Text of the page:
Despite diversity gains, Pa. Legislature remains overwhelmingly white, male institution | Wednesday Morning Coffee
Good Wednesday Morning, Fellow Seekers.
Despite some inroads over the last few years, Pennsylvania’s 253-member General Assembly remains an overwhelmingly white and male institution, though its membership is growing slightly younger as the Baby Boomers move into their retirement years.
According to data compiled by the National Conference of State Legislatures, a clearinghouse for state lawmakers, 91 percent of Pennsylvania’s Legislature’s membership is white. Statewide, whites make up 81 percent of the commonwealth’s population, according to 2019 Census data.
While Blacks make up 12 percent of the state’s population, based on Census data, they are 9 percent of the Legislature’s membership, according to the NCSL data, which compares the chamber’s membership in 2015 to its membership in 2020.
Hispanics and Latinos make up 1 percent of the chamber’s membership, compared to the statewide rate of 7.8 percent, based on 2019 Census data.
And while women make up 51 percent of the commonwealth’s population, they’re 27 percent of the Legislature’s membership. That’s an increase from 2015, when they comprised 18 percent of the Legislature’s membership, according to the NCSL data. But it’s still a profound gap.
A September report by the Washington D.C.-based Institute for Women’s Policy Research ranked the state 31st nationwide for overall political participation by women.
When it comes the two chambers’ age breakdown, a hearty “OK, Boomer, ” is still acceptable, but only just:
|Age, by generation:||2015||2020|
And for the trainspotters, here’s the breakdown on education levels:
|< Bachelor’s Degree||4%.||3%|
Our Battle for the Ballot Series continues this Wednesday with an in-depth look at how the U.S. Supreme Court’s ruling on the Voting Rights Act opened the floodgates to new restrictions nationwide.
Prompted by a COVID-19 diagnosis in the House, the state Senate cut its voting schedule short for the week on Tuesday, leaving some important work unfinished, Elizabeth Hardison reports.
Auditor General Eugene DePasquale rolled out a long-awaited review of Gov. Tom Wolf’s business waiver program, finding it was ‘built on shifting sands,’ but stopped short of offering reforms, Stephen Caruso reports.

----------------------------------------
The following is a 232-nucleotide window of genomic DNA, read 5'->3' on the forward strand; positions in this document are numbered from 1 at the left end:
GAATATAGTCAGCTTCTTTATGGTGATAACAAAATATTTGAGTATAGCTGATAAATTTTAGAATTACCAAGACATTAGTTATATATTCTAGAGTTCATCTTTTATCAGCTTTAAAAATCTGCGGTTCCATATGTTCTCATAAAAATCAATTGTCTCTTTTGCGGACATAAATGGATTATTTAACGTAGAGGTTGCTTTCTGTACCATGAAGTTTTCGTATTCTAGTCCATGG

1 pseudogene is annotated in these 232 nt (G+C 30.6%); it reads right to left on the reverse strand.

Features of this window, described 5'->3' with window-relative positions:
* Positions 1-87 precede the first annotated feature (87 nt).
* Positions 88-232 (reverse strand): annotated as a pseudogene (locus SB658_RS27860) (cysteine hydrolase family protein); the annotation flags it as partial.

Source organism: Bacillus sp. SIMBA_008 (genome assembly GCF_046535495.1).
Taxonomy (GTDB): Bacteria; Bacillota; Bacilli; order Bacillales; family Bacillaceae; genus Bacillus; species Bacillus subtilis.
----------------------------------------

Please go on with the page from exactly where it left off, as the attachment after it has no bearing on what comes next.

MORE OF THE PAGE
The Wolf administration announced new guidance for outdoor and indoor gatherings on Tuesday, tying them to a venue’s maximum occupancy, your humble newsletter author reports.
A highly competitive state House race in Allegheny County is being roiled by a debate over debates, our partners at Pittsburgh City Paper report.
Our partners at the Philadelphia Gay News catch up with Rep. Malcolm Kenyatta, D-Philly, who just wrapped up a statewide car trip, where he met with Democratic state House hopefuls.
The Children’s Hospital of Philadelphia, joined by other industry allies, has declared racism a public health crisis, our partners at the Philadelphia Tribune report.
On our Commentary Page this morning, opinion regular Bruce Ledewitz has pointers for the Senate Judiciary Committee during its upcoming SCOTUS confirmation hearings. And regular Simon Haeder, of Penn State, isn’t exactly pumped full of confidence by President Donald Trump’s executive order on preexisting conditions.
Facing a contract stalemate, teachers in Philadelphia may limit their work to school hours only, the Inquirer reports.
During a speech in Gettysburg, Democratic nominee Joe Biden made a plea for national unity, as he cast the election as a battle for the ‘soul of the nation,’ the Tribune-Review reports.
PennLive looks at the volley of attack ads in the closely watched fight for central Pennsylvania’s 10th Congressional District between GOP U.S. Rep. Scott Perry and Democratic challenger Eugene DePasquale.
U.S. Sen. Bob Casey, D-Pa., says postal workers have told him there are active efforts to sabotage the mail in the Lehigh Valley, the Morning Call reports.
Luzerne County Elections Director Shelby Watchilla has sued county Councilman Walter Griffith for defamation, the Citizens-Voice reports.
Here’s your #Pittsburgh Instagram of the Day:
It’s October, and murders in Philadelphia already have exceeded 2019 levels, WHYY-FM reports.
Even with reductions in traffic, work zone crashes have spiked during the pandemic, Stateline.org reports.
With the Veep debate looming, Politico looks at how Kamala Harris has done as Joe Biden’s running-mate.
What Goes On.
The Legislative Budget & Finance Committee is scheduled to meet at 9:30 a.m. in Hearing Room 1 of the North Office Building.
What Goes On (Nakedly Political Edition).
The House and Senate may not be in session, but the wheels of fundraising grind inexorably, implacably forward today.
8 a.m.: Breakfast for Sen Mike Regan
8 a.m.: Breakfast for Rep. George Dunbar
6 p.m.: Virtual ‘KentoberFest,’ for Montgomery County Commissioner Ken Lawrence (Yes, that’s what it’s called).
6 p.m.: Reception for Rep. Barry Jozwiak
Ride the circuit, and give at the max, and you’re out an absolutely preposterous $8,500 today.
You Say It’s Your Birthday Dept.
Best wishes go out this morning to Capital-Star opinion contributor Mark O’Keefe, who celebrates today. Congratulations, sir, and enjoy your big day.
The rock world mourned the passing of a legend on Tuesday, with news that guitarist Eddie Van Halen, a co-founder of Van Halen, had died, aged 65, from cancer. Here’s an unparalleled moment of his virtuosity: ‘Eruption.’ Rest in peace, sir.
Wednesday’s Gratuitous Soccer Link.
The Guardian ranks the 20 most promising players in the Premier League.
And now you’re up to date.
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John L. Micek